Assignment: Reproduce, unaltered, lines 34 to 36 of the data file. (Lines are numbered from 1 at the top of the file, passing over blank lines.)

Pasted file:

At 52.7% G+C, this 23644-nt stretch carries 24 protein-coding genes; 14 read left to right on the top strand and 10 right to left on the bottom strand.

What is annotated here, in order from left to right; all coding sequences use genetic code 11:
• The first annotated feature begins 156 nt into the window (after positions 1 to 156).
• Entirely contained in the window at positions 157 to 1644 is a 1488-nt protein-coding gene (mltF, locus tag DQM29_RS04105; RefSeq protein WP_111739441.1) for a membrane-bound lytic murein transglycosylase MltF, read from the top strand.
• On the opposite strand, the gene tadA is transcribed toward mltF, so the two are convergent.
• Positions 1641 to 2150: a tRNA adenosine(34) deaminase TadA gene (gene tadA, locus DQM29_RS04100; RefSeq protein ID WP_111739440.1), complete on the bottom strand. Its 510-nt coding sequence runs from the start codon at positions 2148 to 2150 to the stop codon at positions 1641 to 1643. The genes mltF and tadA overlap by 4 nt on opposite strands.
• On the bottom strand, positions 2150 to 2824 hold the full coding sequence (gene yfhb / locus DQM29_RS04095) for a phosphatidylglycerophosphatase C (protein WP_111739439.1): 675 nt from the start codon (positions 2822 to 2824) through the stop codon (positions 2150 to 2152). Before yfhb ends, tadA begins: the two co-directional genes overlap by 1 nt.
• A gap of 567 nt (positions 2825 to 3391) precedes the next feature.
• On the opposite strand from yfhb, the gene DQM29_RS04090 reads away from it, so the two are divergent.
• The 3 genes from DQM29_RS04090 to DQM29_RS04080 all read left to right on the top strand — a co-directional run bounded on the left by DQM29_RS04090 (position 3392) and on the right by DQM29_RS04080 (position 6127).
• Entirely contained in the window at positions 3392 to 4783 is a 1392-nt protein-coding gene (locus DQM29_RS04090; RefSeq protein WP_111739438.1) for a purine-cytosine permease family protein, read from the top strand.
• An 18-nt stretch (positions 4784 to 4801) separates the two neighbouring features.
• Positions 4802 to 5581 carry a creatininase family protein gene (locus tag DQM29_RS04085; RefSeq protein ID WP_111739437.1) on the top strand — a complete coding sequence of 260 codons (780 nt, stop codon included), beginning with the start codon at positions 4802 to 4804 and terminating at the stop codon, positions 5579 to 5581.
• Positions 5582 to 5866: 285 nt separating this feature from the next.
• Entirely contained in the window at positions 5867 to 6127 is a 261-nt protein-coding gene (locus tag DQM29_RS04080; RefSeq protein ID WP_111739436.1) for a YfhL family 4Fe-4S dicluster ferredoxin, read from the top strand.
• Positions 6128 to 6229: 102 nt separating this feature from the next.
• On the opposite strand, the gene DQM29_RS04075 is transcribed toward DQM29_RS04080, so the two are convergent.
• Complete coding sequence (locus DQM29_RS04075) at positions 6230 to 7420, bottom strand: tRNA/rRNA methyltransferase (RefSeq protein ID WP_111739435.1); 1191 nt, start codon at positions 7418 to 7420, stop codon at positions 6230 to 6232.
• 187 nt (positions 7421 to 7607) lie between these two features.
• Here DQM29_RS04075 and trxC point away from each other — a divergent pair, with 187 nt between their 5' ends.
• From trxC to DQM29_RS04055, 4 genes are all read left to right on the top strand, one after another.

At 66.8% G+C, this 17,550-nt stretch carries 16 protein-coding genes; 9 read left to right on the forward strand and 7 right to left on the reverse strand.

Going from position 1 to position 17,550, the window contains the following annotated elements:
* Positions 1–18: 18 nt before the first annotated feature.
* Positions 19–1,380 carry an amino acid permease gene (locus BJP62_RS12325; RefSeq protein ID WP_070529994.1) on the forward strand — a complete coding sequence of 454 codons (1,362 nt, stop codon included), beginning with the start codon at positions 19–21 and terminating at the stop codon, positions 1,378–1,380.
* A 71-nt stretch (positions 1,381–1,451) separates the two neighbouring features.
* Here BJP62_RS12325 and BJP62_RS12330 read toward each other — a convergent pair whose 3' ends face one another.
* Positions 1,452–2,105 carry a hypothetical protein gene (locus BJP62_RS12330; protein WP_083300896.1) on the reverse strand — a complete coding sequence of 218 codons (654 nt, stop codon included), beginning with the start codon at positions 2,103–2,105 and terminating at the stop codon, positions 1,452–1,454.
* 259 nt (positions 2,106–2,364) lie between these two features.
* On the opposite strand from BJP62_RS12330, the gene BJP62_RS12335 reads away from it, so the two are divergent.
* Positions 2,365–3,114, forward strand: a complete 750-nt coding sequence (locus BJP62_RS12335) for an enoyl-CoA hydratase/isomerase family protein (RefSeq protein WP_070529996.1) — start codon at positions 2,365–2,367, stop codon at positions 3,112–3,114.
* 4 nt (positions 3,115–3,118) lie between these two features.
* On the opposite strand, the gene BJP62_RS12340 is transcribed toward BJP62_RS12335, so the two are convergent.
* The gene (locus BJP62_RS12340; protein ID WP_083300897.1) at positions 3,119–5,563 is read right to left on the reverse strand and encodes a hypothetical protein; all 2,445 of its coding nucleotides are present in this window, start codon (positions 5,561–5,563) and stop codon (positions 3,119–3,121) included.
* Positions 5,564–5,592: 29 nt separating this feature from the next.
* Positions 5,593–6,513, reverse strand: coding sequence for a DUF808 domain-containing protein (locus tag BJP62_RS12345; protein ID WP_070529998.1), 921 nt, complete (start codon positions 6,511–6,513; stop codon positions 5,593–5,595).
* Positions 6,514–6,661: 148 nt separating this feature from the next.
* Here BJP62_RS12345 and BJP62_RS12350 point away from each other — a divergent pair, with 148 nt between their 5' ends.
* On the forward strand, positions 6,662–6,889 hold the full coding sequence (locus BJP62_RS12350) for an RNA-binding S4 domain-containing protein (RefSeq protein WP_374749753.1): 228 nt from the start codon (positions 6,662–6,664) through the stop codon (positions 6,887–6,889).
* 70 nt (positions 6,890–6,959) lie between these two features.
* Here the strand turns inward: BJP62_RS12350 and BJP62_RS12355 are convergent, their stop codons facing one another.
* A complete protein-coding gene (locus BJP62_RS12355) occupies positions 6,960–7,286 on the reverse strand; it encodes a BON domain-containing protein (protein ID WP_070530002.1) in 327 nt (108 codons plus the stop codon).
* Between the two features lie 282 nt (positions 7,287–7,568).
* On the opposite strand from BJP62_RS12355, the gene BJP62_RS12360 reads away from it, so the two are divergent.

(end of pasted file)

* The gene (locus BJP62_RS12340; protein ID WP_083300897.1) at positions 3,119–5,563 is read right to left on the reverse strand and encodes a hypothetical protein; all 2,445 of its coding nucleotides are present in this window, start codon (positions 5,561–5,563) and stop codon (positions 3,119–3,121) included.
* Positions 5,564–5,592: 29 nt separating this feature from the next.
* Positions 5,593–6,513, reverse strand: coding sequence for a DUF808 domain-containing protein (locus tag BJP62_RS12345; protein ID WP_070529998.1), 921 nt, complete (start codon positions 6,511–6,513; stop codon positions 5,593–5,595).